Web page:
Editor’s note, 9/11: Since we published this excerpt from Dennis Maulsby’s Free Fire Zone, the book has received two national recognitions. It was a finalist for best science fiction work in the American Book Fest’s eighth annual International Book Awards. More recently, the book was awarded a silver medal in the science fiction category in the Military Writers Society of America’s annual contest.
Dennis Maulsby, a native Iowan and current resident of Ames, has had his book of linked short stories released by Prolific Press. Welcome to the Free Fire Zone, also known as a free kill zone. In Vietnam, it was enemy territory, all the friendlies and neutrals moved out. Anyone found in such an area was considered hostile, a legitimate target that could be killed on sight, no questions asked. Each of the linked short stories in the book originate from this zone, any subject, any genre fair game. Arranged in chronological order, sixteen stories, each introduced by a poem, follow the life of Lieutenant Rod Teigler, from combat in Vietnam through a civilian life plagued with a re-wired brain. Teigler’s war experiences, helped along by government experimentation, leave him with a severe personality disorder. His mind now shared with an alternate berserker reptilian personality struggling to become dominant.
On Saturday, February 11, at the Ames Public Library, Maulsby will read from Free Fire Zone.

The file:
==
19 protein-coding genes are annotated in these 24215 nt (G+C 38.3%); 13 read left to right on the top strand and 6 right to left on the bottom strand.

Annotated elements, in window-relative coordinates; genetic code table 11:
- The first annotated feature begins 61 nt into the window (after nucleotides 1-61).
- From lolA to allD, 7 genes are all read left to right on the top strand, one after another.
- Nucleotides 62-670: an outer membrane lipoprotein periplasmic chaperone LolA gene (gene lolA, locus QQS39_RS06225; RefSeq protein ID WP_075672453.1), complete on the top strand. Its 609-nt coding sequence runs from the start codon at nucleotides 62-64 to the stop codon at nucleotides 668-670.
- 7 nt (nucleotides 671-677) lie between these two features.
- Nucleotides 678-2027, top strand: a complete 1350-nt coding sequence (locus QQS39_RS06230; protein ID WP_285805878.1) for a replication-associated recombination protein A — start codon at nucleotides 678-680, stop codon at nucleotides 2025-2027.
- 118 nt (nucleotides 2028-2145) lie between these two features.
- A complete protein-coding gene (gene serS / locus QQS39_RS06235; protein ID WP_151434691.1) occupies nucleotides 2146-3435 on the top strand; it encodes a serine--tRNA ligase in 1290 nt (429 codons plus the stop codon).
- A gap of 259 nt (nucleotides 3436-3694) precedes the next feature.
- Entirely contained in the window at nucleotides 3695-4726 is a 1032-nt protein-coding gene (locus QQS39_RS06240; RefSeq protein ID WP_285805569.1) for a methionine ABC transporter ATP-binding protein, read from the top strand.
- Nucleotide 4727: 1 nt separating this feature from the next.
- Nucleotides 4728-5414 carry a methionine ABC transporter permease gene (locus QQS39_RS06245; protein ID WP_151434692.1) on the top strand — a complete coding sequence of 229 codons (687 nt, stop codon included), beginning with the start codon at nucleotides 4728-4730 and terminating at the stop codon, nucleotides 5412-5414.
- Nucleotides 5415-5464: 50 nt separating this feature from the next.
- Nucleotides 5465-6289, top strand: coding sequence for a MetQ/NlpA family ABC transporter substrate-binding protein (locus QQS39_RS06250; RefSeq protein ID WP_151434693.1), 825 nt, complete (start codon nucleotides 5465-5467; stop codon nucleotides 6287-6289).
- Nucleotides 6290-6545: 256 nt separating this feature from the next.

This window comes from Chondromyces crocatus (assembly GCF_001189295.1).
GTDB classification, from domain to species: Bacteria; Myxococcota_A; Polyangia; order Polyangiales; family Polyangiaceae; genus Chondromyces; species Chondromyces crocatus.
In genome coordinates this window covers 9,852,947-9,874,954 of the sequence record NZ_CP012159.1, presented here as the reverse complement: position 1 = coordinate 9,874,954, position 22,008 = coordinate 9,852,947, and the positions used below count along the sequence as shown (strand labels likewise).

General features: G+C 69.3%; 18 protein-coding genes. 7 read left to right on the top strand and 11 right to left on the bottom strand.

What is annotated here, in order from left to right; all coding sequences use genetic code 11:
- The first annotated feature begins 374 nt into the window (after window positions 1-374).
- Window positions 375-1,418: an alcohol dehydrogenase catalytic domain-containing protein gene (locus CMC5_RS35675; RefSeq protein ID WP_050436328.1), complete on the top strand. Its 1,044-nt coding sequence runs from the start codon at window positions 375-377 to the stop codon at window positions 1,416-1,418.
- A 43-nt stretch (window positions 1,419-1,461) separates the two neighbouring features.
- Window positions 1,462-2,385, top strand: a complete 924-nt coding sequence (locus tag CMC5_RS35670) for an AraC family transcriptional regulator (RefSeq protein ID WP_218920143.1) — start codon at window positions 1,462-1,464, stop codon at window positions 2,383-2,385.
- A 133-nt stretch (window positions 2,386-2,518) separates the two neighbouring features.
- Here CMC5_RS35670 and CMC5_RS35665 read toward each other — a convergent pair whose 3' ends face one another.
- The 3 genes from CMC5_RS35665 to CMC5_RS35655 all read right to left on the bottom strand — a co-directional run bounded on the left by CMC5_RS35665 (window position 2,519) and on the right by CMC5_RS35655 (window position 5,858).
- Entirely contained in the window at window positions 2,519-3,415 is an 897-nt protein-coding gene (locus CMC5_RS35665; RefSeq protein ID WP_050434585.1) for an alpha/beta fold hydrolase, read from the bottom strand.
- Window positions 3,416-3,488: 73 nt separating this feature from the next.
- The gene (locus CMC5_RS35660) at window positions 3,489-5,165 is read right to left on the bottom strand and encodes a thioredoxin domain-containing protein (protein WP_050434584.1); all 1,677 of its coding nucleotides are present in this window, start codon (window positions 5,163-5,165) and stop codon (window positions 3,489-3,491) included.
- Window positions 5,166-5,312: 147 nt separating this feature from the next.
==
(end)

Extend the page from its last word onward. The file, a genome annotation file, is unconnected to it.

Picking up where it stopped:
We wade through jungle shadows. Sweat drips
off our tiger-striped fatigues to wet red Asian soil.
Boots scuff, release fermented biting odors.
Butterflies blink wing eyes, shimmy dragon tails.
Insects in droning click-bodied clouds flutter,
nip, creep. Saw-toothed leaves and vine thorns
scarify our necks and arms. The clack of hornbills,
the chortle of long-tail macaques set the tempo.
The bass drum beat of mortars firing slaps
our cheeks. Explosions shake triple canopy trees
their creaking limbs a pizzicato of violin and cello.
Bodies crazy-dance to the brass cymbal screech
of slicing shrapnel. We hear the tremolo drumstick
smack of jacketed bullets pierce canvas, cloth,
flesh. The splintered oboe thunk-grunt of metal
embedding in wood creates jittering chords.
Smoke-curdled air quivers with the clarinet warble
of blunt-nosed ricochets. We dying give up
a final fugue of voices. Jumbled echoes fade,
weep off elephant grass, strangling fig, twisted lianas.
Published June 2013, Music in the Air anthology of the TallGrass Writers’ Guild of Chicago. Also published in Free Fire Zone, November 2016.